________________ CM . . . . Volume XIV Number 19 . . . . May 16, 2008


The Wrath of Zar. (The Demons of Destiny, Book One).

Shayne Easson.
Marrero, LA: WestBank Publishing (no Canadian Agent), 2007.
269 pp., hardcover, $24.95.
ISBN 0-978-9840-1-3.

Grades 8 and up / Ages 13 and up.

Review by Ronald Hore.

* /4


Gnith walked upon broken grass as he crept toward the mouth of the cave. The entrance waited at the base of the mountain, turned slightly from the rising sun. The effect caused an illusion that defended the entrance from those who pursued its secrets. He wheezed unsteadily through his stuffed nose, tried to catch a scent of his past. His eyes deceived him, yet painful memories of a horrible past flashed through his mind. It alerted him that the entrance was certainly there. Mirror bats flew along the edge of the mountain. They dove down into the meadow and flew in a single row barely above the ground. Their golden-tipped wings flickered through the tall grass like a river of fire. Gnith scratched his balding head with ragged fingernails as he watched them. The ground vibrated beneath his wrinkled toes. He gasped. They were coming.


A first novel by a new author, this fantasy tale suffers from a number of problems which compound to arrive at the "Not Recommended" rating. Many of these issues should have been caught during the editing by the publisher.

     The editing problems include a few grammatical errors and some of the actual formatting presentation to do with the assembly of some of the sentences and paragraphs. The writing tends to be choppy at times, for example, with several pages comprised of nothing but very short sentences.  There is nothing wrong with the use of short sentences for a deliberate effect, but some variety makes for a better read. Fantasy purists may find a few setting and technical points to pick at, but I suspect that the creation of a new fantasy world, in this case a mediaeval setting, and some more time to research and develop the background, took a back seat to the writing of the actual tale.

     The plot, almost a stock fantasy story, involves a young man, Adan, who is not a warrior, going off in search of his missing brother, Dex. He believes his brother may have been kidnapped by demons, once considered to be just a myth. A dark lord has risen and unleashed the demons upon the land. There is a princess, Karyna, in love with Prince Rowen from a neighbouring kingdom. Her father doesn't approve of the match. There are good and evil dragons and mysterious strangers garbed in black or red cloaks skulking through the woods. Adan, who tends in the beginning toward incompetence, and his side-kick Myron, a dead shot with a cross bow, gather up a collection of characters as they battle their way through the novel. The story follows the different groups until they come together to battle an army of demons. An appendix with a list of characters and countries by name would have been helpful to keep track of the various heros, shady characters and nasty villains, given the separate storylines. The Zar in the title of the book is a dragon with a genuine mean streak.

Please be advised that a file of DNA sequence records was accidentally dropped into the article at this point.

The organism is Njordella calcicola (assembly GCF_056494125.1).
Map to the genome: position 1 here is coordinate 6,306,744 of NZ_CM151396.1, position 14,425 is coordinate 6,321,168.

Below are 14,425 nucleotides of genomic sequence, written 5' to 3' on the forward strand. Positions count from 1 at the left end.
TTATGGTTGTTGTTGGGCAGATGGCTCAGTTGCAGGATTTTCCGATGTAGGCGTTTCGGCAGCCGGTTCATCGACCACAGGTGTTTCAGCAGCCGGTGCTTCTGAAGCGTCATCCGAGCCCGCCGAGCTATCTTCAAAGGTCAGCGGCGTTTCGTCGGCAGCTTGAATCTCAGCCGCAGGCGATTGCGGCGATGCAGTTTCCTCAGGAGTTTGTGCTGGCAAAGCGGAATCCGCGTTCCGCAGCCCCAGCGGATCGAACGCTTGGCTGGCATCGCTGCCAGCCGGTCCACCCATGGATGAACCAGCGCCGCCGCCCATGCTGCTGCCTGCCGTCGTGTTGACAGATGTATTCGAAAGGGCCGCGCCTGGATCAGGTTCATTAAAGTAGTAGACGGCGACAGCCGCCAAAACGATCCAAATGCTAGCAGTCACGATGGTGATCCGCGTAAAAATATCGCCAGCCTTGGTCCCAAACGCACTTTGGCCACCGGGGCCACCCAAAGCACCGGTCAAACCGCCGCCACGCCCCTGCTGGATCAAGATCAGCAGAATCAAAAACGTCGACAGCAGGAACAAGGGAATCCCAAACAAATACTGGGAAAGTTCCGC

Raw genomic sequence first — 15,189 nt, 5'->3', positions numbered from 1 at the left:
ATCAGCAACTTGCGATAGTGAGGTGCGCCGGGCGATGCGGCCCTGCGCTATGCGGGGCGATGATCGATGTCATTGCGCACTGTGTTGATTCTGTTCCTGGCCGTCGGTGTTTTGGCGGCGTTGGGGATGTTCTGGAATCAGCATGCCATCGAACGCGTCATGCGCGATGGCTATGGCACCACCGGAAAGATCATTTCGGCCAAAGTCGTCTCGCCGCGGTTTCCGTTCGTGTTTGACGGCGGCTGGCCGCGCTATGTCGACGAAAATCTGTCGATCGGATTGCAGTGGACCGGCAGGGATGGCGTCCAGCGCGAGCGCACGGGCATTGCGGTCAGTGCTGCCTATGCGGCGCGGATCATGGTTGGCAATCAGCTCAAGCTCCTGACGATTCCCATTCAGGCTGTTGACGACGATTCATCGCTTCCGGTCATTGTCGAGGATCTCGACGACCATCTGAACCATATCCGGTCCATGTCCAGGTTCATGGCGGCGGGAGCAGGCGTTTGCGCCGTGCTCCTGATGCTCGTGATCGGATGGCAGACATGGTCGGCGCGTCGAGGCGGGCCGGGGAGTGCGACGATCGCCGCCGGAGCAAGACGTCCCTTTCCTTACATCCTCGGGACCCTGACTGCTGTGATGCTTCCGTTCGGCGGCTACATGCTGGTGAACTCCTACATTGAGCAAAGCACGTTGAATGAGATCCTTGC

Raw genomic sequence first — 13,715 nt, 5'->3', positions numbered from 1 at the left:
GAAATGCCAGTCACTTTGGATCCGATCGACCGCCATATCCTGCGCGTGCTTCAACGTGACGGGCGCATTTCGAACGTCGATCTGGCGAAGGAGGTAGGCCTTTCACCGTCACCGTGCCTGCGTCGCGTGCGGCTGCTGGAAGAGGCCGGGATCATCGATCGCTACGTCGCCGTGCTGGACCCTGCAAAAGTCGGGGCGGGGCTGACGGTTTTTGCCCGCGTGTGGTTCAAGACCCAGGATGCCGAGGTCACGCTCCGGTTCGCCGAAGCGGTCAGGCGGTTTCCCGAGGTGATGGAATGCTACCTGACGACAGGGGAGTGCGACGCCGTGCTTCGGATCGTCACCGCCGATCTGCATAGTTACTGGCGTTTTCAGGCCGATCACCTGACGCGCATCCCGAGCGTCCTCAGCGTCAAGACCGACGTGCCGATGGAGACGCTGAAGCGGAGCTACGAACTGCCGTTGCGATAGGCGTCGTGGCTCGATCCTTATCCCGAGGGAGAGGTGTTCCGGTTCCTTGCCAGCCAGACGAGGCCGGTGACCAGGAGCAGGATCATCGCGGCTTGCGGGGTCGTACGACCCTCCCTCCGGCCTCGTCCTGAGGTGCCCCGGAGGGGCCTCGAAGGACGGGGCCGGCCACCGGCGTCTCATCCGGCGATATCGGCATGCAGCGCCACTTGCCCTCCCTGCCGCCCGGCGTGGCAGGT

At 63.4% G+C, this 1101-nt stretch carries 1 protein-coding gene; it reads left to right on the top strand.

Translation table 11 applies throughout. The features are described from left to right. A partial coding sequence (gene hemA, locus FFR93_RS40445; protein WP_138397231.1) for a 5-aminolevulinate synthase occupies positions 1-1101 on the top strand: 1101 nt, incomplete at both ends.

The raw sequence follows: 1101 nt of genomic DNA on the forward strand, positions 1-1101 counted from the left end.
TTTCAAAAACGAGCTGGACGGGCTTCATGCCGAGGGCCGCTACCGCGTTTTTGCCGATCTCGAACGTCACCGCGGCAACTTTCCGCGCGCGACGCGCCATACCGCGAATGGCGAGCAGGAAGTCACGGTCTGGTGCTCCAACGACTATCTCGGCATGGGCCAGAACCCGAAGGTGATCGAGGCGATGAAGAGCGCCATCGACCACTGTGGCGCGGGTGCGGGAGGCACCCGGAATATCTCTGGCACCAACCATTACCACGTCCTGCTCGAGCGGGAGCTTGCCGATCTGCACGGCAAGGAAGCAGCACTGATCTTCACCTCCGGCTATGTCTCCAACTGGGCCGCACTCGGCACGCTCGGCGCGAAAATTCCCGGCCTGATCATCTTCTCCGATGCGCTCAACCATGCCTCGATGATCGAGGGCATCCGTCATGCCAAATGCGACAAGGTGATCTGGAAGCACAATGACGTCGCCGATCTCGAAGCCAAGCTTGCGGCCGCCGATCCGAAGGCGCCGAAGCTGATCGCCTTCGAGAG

This is a hardcover book of 273 pages and is book one of "The Demons of Destiny" series. The last printed page in this novel provides some information about the author and the forthcoming book two, The Resurgence of Granaz now in production. For someone with limited shelf space, there are other, more polished fantasy novels in print. There is a ray of light. The author can weave a complicated tale and has some talent but just needs to spend more time on detail and refinement.

Not recommended.

Ronald Hore, involved with writer's groups and workshops for several years, retired from the business world in Winnipeg, MB.   

To comment on this title or this review, send mail to cm@umanitoba.ca.

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